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U.S. Should 'Do A Lot More To Help Fight' HIV/AIDS, Malaria, TB Worldwide, Editorial Says

July 16, 2017

"The international AIDS community is buzzing with anxiety over unconfirmed reports that the Obama administration may hold down American financing for international AIDS programs that need greatly increased support," a New York Times editorial says, adding "We hope that the new budget blueprint to be released this week will leave enough room to grant these and other vital health programs the money they need to care for millions of sick people and to prevent the spread of additional disease around the world."

To meet the spending targets in the 2008 bill that reauthorized the President's Emergency Plan for AIDS Relief at $48 billion over five years, Congress "would have to appropriate at least $9 billion a year," the editorial says, adding, "It fumbled. The House is poised to approve appropriations of only $4.9 billion for bilateral AIDS programs in fiscal year 2009 plus another $900 million for the Global Fund To Fight AIDS, Tuberculosis and Malaria." Some advocates "fear that the Obama administration is now planning to ask for only slightly more than that for the fiscal 2010 budget and will also hold American contributions to the Global Fund well below the levels that program is seeking," the editorial says.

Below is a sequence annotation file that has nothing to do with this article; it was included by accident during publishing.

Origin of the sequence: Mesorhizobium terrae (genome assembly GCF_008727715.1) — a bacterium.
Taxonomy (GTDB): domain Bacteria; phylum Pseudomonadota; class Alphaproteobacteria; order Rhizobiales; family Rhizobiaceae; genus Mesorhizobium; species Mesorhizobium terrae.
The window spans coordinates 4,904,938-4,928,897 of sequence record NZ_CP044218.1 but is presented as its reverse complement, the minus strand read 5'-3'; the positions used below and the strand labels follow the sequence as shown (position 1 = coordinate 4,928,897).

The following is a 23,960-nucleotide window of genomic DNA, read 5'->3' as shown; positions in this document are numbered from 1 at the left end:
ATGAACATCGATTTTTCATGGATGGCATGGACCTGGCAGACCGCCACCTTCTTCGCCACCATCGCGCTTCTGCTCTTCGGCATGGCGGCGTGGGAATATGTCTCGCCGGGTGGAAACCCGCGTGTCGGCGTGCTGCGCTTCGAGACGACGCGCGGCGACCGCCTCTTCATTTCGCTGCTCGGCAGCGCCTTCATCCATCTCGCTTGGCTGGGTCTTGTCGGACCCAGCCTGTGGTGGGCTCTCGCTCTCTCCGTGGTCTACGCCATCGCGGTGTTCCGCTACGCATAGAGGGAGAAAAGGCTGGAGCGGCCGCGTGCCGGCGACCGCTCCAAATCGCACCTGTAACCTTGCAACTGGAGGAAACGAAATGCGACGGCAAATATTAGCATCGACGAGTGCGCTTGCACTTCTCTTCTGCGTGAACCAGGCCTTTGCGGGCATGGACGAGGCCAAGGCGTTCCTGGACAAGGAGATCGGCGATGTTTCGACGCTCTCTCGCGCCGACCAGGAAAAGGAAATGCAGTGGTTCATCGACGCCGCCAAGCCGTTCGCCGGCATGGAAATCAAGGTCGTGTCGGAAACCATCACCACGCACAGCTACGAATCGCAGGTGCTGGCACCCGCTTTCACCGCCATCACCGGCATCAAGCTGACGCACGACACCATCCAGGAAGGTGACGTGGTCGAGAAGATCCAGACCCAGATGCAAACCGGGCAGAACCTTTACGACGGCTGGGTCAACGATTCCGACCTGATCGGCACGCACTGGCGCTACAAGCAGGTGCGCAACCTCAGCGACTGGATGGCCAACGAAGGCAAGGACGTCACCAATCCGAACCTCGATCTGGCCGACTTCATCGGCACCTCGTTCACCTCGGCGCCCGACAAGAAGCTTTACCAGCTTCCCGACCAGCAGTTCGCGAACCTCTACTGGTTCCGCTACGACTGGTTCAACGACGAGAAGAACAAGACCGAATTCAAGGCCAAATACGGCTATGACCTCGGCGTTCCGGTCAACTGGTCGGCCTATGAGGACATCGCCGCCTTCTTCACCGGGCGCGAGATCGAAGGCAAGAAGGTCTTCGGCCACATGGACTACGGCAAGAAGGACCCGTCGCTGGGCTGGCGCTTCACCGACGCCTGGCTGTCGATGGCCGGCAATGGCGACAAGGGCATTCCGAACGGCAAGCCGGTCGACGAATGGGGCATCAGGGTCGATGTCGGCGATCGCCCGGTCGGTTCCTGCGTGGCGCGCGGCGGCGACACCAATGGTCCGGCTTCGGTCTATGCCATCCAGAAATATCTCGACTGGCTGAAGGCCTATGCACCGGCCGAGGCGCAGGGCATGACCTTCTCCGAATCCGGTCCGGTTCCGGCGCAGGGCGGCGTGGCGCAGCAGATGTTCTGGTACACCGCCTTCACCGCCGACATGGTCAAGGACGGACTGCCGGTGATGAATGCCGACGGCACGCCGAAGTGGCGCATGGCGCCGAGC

While recognizing that the "new administration is searching for ways to stimulate the domestic economy and slow the erosion of jobs," the editorial says that "there are strong arguments -- moral and strategic -- for why the United States should do a lot more to help fight AIDS, malaria and tuberculosis around the world." Infectious diseases if left "uncontrolled" can "destabilize whole regions, especially when hunger is spreading around the globe," the editorial says, concluding, "Improving the health systems of impoverished countries would help burnish our tarnished image, and it would contribute to our security by lessening the risk of importing infectious diseases" (New York Times, 2/24).

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